- Cooking Mama’s return whips up a fresh batch of memes Tuesday 8:18 PM
- Influencer body-shames model, Photoshops photo of self to ‘prove point’ Tuesday 7:27 PM
- Boosie Badazz goes on transphobic rant about Dwyane Wade’s daughter Tuesday 6:34 PM
- Royal Family’s website accidentally links to porn instead of charity Tuesday 5:39 PM
- Republican senator spreads false conspiracy about coronavirus Tuesday 5:11 PM
- New DNA technology could help exonerate Black man serving life sentence Tuesday 4:24 PM
- ‘SNL’s’ Kenan Thompson to host the White House Correspondents’ Dinner Tuesday 3:58 PM
- Singer Summer Walker dragged for insensitive HIV comments Tuesday 2:39 PM
- This video of a teddy bear getting steam cleaned makes a perfect meme Tuesday 2:27 PM
- Ted Cruz goes on Twitter tirade over proposed vasectomy bill Tuesday 2:22 PM
- Billie Eilish says she’s stopped reading Instagram comments Tuesday 2:13 PM
- Christian group blames satanists for Twitter poll results Tuesday 1:41 PM
- Coronavirus has pandemic-themed video games topping charts Tuesday 12:58 PM
- Bloomberg said kids are drawn to socialism because they think it involves social media Tuesday 12:55 PM
- Jake Paul gives ill-informed advice on how to deal with anxiety Tuesday 12:25 PM
PayPal follows Twitter and Facebook in canceling accounts affiliated with McInnes and Proud Boys; Twitter suspended McInnes in August, and Facebook banned McInnes and Proud Boys in October for hate speech.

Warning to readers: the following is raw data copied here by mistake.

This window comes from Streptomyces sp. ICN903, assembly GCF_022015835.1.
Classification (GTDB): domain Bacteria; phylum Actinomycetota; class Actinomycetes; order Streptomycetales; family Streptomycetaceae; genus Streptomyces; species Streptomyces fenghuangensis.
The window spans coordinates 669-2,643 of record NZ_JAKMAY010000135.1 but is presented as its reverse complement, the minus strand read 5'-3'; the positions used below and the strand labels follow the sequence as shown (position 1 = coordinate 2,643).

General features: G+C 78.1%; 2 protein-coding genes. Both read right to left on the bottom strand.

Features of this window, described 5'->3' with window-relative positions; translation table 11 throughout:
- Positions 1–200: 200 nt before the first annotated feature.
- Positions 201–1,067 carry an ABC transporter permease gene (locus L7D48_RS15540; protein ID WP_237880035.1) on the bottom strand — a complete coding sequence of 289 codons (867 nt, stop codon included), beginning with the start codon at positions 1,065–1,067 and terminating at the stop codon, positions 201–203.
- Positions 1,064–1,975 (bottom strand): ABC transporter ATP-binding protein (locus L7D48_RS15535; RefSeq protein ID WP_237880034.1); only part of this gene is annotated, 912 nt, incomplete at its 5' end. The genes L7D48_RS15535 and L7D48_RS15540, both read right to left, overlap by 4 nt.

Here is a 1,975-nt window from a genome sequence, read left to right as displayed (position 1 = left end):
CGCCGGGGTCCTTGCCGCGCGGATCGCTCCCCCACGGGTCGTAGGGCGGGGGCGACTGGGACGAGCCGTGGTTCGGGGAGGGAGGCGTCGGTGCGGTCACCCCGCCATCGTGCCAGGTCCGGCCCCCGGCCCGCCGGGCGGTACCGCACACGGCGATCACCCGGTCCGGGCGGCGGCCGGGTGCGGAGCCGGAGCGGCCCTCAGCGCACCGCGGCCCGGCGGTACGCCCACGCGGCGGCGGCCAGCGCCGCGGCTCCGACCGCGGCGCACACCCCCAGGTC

PayPal has previously canceled accounts for antifa groups in Arkansas and Philadelphia, as well as others internationally.
PayPal defended its actions in a statement provided to The Verge.
“Striking the necessary balance between upholding free expression and open dialogue and protecting principles of tolerance, diversity, and respect for all people is a challenge that many companies are grappling with today,” a PayPal spokesperson said.
“We work hard to achieve the right balance and to ensure that our decisions are values-driven and not political. We carefully review accounts and take action as appropriate. We do not allow PayPal services to be used to promote hate, violence, or other forms of intolerance that is discriminatory.”
The Atlanta Antifascists shot back at PayPal in a statement, saying, “Our group completely rejects the ‘both sides’ stance taken by PayPal. The Proud Boys engage in group beat-downs of those they perceive as leftists or other enemies. In collaboration with open white nationalists, they target marginalized communities, Antifascists monitor and oppose the far-Right.”
Atlanta Antifascists also pointed out that the ban came on the 8th anniversary of Kristallnacht, historically seen as the turning point when fascism began its hold on Europe and the Holocaust began.
The incident is the latest in social media and tech companies deplatforming groups and individuals using divisive or hateful tactics.
H/T The Verge
Ellen Ioanes is the FOIA reporter at the Daily Dot, where she covers U.S. politics. She is a graduate of Columbia Journalism School, and her work has appeared in the Guardian, the Center for Public Integrity, HuffPost India, and more.